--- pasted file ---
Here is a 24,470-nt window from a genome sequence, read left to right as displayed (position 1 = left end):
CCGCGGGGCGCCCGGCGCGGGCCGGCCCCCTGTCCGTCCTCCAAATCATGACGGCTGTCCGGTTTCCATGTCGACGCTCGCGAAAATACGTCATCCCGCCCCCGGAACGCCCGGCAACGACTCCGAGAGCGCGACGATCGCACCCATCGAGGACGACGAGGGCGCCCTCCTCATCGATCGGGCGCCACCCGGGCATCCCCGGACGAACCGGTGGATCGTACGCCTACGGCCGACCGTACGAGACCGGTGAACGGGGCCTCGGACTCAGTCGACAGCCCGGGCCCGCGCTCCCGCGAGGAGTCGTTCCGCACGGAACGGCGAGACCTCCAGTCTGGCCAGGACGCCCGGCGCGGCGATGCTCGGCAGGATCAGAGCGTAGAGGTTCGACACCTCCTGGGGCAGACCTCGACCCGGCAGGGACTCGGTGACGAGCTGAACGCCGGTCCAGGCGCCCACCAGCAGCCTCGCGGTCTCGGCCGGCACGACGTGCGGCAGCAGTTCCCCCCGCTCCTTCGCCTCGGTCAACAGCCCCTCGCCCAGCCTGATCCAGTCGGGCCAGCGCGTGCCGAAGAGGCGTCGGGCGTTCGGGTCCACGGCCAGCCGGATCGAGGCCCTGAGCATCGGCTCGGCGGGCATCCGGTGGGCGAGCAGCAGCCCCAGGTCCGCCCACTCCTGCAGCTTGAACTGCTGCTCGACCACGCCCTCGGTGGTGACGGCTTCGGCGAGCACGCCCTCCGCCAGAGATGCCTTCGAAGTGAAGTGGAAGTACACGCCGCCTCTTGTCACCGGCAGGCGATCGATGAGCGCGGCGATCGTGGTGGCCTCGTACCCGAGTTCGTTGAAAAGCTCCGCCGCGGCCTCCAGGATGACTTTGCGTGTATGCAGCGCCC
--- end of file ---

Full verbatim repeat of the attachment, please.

Here is a 24,470-nt window from a genome sequence, read left to right as displayed (position 1 = left end):
CCGCGGGGCGCCCGGCGCGGGCCGGCCCCCTGTCCGTCCTCCAAATCATGACGGCTGTCCGGTTTCCATGTCGACGCTCGCGAAAATACGTCATCCCGCCCCCGGAACGCCCGGCAACGACTCCGAGAGCGCGACGATCGCACCCATCGAGGACGACGAGGGCGCCCTCCTCATCGATCGGGCGCCACCCGGGCATCCCCGGACGAACCGGTGGATCGTACGCCTACGGCCGACCGTACGAGACCGGTGAACGGGGCCTCGGACTCAGTCGACAGCCCGGGCCCGCGCTCCCGCGAGGAGTCGTTCCGCACGGAACGGCGAGACCTCCAGTCTGGCCAGGACGCCCGGCGCGGCGATGCTCGGCAGGATCAGAGCGTAGAGGTTCGACACCTCCTGGGGCAGACCTCGACCCGGCAGGGACTCGGTGACGAGCTGAACGCCGGTCCAGGCGCCCACCAGCAGCCTCGCGGTCTCGGCCGGCACGACGTGCGGCAGCAGTTCCCCCCGCTCCTTCGCCTCGGTCAACAGCCCCTCGCCCAGCCTGATCCAGTCGGGCCAGCGCGTGCCGAAGAGGCGTCGGGCGTTCGGGTCCACGGCCAGCCGGATCGAGGCCCTGAGCATCGGCTCGGCGGGCATCCGGTGGGCGAGCAGCAGCCCCAGGTCCGCCCACTCCTGCAGCTTGAACTGCTGCTCGACCACGCCCTCGGTGGTGACGGCTTCGGCGAGCACGCCCTCCGCCAGAGATGCCTTCGAAGTGAAGTGGAAGTACACGCCGCCTCTTGTCACCGGCAGGCGATCGATGAGCGCGGCGATCGTGGTGGCCTCGTACCCGAGTTCGTTGAAAAGCTCCGCCGCGGCCTCCAGGATGACTTTGCGTGTATGCAGCGCCC